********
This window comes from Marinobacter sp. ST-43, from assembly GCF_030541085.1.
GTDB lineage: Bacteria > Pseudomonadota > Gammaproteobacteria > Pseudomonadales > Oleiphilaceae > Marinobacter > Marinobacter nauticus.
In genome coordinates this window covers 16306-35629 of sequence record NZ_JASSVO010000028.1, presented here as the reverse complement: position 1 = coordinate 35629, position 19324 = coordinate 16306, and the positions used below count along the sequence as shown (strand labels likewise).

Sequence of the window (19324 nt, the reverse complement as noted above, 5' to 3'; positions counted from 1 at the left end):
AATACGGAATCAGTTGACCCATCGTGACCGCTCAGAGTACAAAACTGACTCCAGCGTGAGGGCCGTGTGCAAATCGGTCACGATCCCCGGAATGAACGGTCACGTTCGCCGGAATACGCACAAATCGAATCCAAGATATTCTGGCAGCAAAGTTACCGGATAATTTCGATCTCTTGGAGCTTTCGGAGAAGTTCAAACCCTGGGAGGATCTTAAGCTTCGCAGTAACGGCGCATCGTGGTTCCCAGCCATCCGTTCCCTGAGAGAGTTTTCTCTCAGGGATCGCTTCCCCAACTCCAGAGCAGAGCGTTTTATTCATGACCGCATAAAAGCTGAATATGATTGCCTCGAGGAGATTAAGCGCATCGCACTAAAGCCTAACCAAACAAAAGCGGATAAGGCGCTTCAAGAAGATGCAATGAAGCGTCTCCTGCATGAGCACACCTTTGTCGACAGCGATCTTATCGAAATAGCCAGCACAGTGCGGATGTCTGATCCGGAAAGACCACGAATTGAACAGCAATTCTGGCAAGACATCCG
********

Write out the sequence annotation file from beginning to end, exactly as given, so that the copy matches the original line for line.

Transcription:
This window comes from Marinobacter sp. ST-43, from assembly GCF_030541085.1.
GTDB lineage: Bacteria > Pseudomonadota > Gammaproteobacteria > Pseudomonadales > Oleiphilaceae > Marinobacter > Marinobacter nauticus.
In genome coordinates this window covers 16306-35629 of sequence record NZ_JASSVO010000028.1, presented here as the reverse complement: position 1 = coordinate 35629, position 19324 = coordinate 16306, and the positions used below count along the sequence as shown (strand labels likewise).

Sequence of the window (19324 nt, the reverse complement as noted above, 5' to 3'; positions counted from 1 at the left end):
AATACGGAATCAGTTGACCCATCGTGACCGCTCAGAGTACAAAACTGACTCCAGCGTGAGGGCCGTGTGCAAATCGGTCACGATCCCCGGAATGAACGGTCACGTTCGCCGGAATACGCACAAATCGAATCCAAGATATTCTGGCAGCAAAGTTACCGGATAATTTCGATCTCTTGGAGCTTTCGGAGAAGTTCAAACCCTGGGAGGATCTTAAGCTTCGCAGTAACGGCGCATCGTGGTTCCCAGCCATCCGTTCCCTGAGAGAGTTTTCTCTCAGGGATCGCTTCCCCAACTCCAGAGCAGAGCGTTTTATTCATGACCGCATAAAAGCTGAATATGATTGCCTCGAGGAGATTAAGCGCATCGCACTAAAGCCTAACCAAACAAAAGCGGATAAGGCGCTTCAAGAAGATGCAATGAAGCGTCTCCTGCATGAGCACACCTTTGTCGACAGCGATCTTATCGAAATAGCCAGCACAGTGCGGATGTCTGATCCGGAAAGACCACGAATTGAACAGCAATTCTGGCAAGACATCCG